This book made me go through all the shades of emotions, from the light serenity of childhood to the cold and grey lonelines of losing love

    • 2 months ago
      Anonymous

      Forgot pic

  18. 2 months ago
    Anonymous

    Leaves of Grass
    >A child said What is the grass? fetching it to me with full hands;
    >How could I answer the child? I do not know what it is any more than he.
    >I guess it must be the flag of my disposition, out of hopeful green stuff woven.

    >Or I guess it is the handkerchief of the Lord,
    >A scented gift and remembrancer designedly dropt,
    >Bearing the owner's name someway in the corners, that we may see and remark, and say Whose?

    >Or I guess the grass is itself a child, the produced babe of the vegetation.

    >Or I guess it is a uniform hieroglyphic,
    >And it means, Sprouting alike in broad zones and narrow zones,
    >Growing among black folks as among white,
    >Kanuck, Tuckahoe, Congressman, Cuff, I give them the same, I receive them the same.

    >And now it seems to me the beautiful uncut hair of graves.

    >Tenderly will I use you curling grass,
    >It may be you transpire from the breasts of young men,
    >It may be you are from old people, or from offspring taken,
    >It may be if I had known them I would have loved them, soon out of their mothers' laps,
    >And here you are the mothers' laps.

    >This grass is very dark to be from the white heads of old mothers,
    >Darker than the colorless beards of old men,
    >Dark to come from under the faint red roofs of mouths.

    >O I perceive after all so many uttering tongues,
    >And I perceive they do not come from the roofs of mouths for nothing.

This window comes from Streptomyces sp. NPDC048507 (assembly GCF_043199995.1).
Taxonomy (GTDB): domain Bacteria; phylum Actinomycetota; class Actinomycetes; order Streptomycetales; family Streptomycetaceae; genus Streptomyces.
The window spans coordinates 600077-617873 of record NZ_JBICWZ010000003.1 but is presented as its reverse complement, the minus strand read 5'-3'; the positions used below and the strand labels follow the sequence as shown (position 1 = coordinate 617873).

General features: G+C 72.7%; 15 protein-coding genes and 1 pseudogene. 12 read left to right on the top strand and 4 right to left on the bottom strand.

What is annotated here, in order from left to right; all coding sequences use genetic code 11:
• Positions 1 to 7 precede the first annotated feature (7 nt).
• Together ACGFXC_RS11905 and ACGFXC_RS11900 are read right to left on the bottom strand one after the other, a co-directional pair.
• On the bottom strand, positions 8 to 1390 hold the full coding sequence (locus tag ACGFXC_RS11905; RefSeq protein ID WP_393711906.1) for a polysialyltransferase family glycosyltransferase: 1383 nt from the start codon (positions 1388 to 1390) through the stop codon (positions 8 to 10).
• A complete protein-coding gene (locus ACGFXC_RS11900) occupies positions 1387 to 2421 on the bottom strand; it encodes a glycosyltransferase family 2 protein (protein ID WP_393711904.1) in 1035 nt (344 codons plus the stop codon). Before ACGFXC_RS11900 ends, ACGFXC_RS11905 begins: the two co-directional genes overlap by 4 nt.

>I wish I could translate the hints about the dead young men and women,
    >And the hints about old men and mothers, and the offspring taken soon out of their laps.
    >What do you think has become of the young and old men?
    >And what do you think has become of the women and children?

    >They are alive and well somewhere,
    >The smallest sprout shows there is really no death,
    >And if ever there was it led forward life, and does not wait at the end to arrest it,
    >And ceas'd the moment life appear'd.

    >All goes onward and outward, nothing collapses,
    >And to die is different from what any one supposed, and luckier.

  19. 2 months ago
    Anonymous

    At the Back of the North Wind
    Winnie-the-Pooh

  20. 2 months ago
    Anonymous

    The Great Divorce by CS Lewis
    Bracebridge Hall by Washington Irving
    Redburn by Herman Melville
    Great Expectations by Dickens
    The Hobbit by Tolkien

  21. 2 months ago
    Anonymous

    >le petit prince
    French makes everything so sexual

  22. 2 months ago
    Anonymous

    The knight in rusty armor

  23. 2 months ago
    Anonymous

    Moore's Voice of the Fire, Melville's Moby Dick and Dickens' Great Expectations.

  24. 2 months ago
    Anonymous

    Silas Marner